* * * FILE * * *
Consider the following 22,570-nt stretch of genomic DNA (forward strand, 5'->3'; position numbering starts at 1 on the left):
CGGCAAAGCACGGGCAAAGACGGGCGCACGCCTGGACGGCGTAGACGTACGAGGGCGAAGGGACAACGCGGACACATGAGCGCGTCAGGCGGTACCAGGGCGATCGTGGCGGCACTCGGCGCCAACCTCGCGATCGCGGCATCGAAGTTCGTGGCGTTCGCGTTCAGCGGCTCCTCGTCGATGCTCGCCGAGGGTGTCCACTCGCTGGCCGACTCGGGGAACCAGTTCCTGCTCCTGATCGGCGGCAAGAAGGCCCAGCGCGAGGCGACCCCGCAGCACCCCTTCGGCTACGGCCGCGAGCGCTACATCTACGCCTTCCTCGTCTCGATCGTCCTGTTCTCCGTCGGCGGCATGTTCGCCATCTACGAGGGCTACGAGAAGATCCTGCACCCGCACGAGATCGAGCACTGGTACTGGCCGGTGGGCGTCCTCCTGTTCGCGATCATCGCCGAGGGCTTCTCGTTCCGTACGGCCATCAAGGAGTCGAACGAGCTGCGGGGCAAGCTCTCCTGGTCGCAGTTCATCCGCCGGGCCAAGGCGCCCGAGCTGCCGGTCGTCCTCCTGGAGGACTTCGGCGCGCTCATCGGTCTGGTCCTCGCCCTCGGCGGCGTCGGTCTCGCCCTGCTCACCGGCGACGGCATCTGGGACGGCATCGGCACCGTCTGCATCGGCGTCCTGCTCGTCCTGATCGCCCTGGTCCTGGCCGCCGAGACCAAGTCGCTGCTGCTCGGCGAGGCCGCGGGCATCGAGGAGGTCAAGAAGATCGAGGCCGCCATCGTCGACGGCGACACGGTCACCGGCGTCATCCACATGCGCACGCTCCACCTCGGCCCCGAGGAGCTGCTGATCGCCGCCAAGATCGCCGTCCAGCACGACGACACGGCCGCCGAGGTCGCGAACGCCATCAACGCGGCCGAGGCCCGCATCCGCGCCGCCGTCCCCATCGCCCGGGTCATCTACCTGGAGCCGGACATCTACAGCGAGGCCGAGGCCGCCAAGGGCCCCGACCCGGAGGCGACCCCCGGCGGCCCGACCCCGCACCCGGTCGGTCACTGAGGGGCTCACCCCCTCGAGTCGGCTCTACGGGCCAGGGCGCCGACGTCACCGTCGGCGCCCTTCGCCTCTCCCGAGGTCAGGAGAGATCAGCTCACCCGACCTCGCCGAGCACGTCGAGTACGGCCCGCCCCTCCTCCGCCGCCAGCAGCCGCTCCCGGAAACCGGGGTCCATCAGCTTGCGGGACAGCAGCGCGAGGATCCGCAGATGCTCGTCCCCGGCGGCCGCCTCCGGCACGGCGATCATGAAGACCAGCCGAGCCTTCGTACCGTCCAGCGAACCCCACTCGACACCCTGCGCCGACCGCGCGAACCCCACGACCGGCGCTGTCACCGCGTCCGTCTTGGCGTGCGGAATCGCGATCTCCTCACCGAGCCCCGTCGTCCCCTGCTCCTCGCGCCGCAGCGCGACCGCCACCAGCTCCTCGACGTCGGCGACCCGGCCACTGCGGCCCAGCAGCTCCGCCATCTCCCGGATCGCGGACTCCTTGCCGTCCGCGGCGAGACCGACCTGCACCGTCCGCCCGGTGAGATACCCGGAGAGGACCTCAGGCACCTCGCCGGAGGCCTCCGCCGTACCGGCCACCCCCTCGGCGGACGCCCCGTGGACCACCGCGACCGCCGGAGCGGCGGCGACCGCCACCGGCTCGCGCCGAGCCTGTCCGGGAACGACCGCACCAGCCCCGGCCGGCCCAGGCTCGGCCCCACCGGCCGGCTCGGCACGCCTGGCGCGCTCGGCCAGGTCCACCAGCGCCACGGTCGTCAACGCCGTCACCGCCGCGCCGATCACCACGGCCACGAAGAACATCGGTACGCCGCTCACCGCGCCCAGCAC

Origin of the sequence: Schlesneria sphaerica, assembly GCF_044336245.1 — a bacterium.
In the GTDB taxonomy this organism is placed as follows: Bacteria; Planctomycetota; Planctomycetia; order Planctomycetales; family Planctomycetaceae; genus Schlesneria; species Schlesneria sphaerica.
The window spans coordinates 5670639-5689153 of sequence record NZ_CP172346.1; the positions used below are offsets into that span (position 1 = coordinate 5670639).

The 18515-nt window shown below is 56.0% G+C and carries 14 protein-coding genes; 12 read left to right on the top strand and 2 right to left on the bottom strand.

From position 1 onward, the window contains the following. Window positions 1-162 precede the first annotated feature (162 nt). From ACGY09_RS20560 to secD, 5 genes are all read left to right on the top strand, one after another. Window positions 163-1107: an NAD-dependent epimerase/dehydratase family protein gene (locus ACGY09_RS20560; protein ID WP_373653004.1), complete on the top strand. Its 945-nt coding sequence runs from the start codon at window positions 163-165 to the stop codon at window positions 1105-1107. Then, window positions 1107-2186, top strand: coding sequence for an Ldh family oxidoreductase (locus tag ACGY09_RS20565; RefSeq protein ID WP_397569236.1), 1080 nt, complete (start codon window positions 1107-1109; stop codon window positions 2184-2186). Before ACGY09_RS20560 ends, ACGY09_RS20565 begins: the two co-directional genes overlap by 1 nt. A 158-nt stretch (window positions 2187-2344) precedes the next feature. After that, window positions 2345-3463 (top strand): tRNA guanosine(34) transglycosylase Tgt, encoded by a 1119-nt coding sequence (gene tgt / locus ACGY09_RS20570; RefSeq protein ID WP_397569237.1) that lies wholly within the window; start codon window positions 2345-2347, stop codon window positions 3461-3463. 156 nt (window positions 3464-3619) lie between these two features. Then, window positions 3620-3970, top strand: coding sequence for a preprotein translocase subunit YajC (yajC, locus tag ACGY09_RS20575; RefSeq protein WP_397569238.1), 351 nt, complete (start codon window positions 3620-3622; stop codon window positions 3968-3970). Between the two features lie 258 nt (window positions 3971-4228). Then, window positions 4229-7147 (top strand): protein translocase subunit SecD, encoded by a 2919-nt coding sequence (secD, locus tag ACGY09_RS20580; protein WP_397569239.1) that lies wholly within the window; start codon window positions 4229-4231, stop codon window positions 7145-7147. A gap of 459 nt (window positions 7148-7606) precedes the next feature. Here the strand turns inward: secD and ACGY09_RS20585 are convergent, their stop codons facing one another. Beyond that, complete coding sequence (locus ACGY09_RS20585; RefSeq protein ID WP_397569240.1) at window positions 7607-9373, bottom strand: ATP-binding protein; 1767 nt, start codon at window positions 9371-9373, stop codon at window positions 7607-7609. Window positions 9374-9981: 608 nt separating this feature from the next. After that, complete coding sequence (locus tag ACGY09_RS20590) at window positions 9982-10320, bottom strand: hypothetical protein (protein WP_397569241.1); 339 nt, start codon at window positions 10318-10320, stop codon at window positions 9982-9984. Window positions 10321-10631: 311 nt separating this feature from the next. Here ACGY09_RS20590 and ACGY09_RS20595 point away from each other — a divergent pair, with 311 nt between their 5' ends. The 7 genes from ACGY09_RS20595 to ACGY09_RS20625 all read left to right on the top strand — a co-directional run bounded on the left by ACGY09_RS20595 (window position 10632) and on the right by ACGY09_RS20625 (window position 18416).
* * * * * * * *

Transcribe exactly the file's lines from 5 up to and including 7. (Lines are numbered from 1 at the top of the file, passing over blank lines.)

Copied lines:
The window spans coordinates 5670639-5689153 of sequence record NZ_CP172346.1; the positions used below are offsets into that span (position 1 = coordinate 5670639).

The 18515-nt window shown below is 56.0% G+C and carries 14 protein-coding genes; 12 read left to right on the top strand and 2 right to left on the bottom strand.

From position 1 onward, the window contains the following. Window positions 1-162 precede the first annotated feature (162 nt). From ACGY09_RS20560 to secD, 5 genes are all read left to right on the top strand, one after another. Window positions 163-1107: an NAD-dependent epimerase/dehydratase family protein gene (locus ACGY09_RS20560; protein ID WP_373653004.1), complete on the top strand. Its 945-nt coding sequence runs from the start codon at window positions 163-165 to the stop codon at window positions 1105-1107. Then, window positions 1107-2186, top strand: coding sequence for an Ldh family oxidoreductase (locus tag ACGY09_RS20565; RefSeq protein ID WP_397569236.1), 1080 nt, complete (start codon window positions 1107-1109; stop codon window positions 2184-2186). Before ACGY09_RS20560 ends, ACGY09_RS20565 begins: the two co-directional genes overlap by 1 nt. A 158-nt stretch (window positions 2187-2344) precedes the next feature. After that, window positions 2345-3463 (top strand): tRNA guanosine(34) transglycosylase Tgt, encoded by a 1119-nt coding sequence (gene tgt / locus ACGY09_RS20570; RefSeq protein ID WP_397569237.1) that lies wholly within the window; start codon window positions 2345-2347, stop codon window positions 3461-3463. 156 nt (window positions 3464-3619) lie between these two features. Then, window positions 3620-3970, top strand: coding sequence for a preprotein translocase subunit YajC (yajC, locus tag ACGY09_RS20575; RefSeq protein WP_397569238.1), 351 nt, complete (start codon window positions 3620-3622; stop codon window positions 3968-3970). Between the two features lie 258 nt (window positions 3971-4228). Then, window positions 4229-7147 (top strand): protein translocase subunit SecD, encoded by a 2919-nt coding sequence (secD, locus tag ACGY09_RS20580; protein WP_397569239.1) that lies wholly within the window; start codon window positions 4229-4231, stop codon window positions 7145-7147. A gap of 459 nt (window positions 7148-7606) precedes the next feature. Here the strand turns inward: secD and ACGY09_RS20585 are convergent, their stop codons facing one another. Beyond that, complete coding sequence (locus ACGY09_RS20585; RefSeq protein ID WP_397569240.1) at window positions 7607-9373, bottom strand: ATP-binding protein; 1767 nt, start codon at window positions 9371-9373, stop codon at window positions 7607-7609. Window positions 9374-9981: 608 nt separating this feature from the next. After that, complete coding sequence (locus tag ACGY09_RS20590) at window positions 9982-10320, bottom strand: hypothetical protein (protein WP_397569241.1); 339 nt, start codon at window positions 10318-10320, stop codon at window positions 9982-9984. Window positions 10321-10631: 311 nt separating this feature from the next. Here ACGY09_RS20590 and ACGY09_RS20595 point away from each other — a divergent pair, with 311 nt between their 5' ends. The 7 genes from ACGY09_RS20595 to ACGY09_RS20625 all read left to right on the top strand — a co-directional run bounded on the left by ACGY09_RS20595 (window position 10632) and on the right by ACGY09_RS20625 (window position 18416).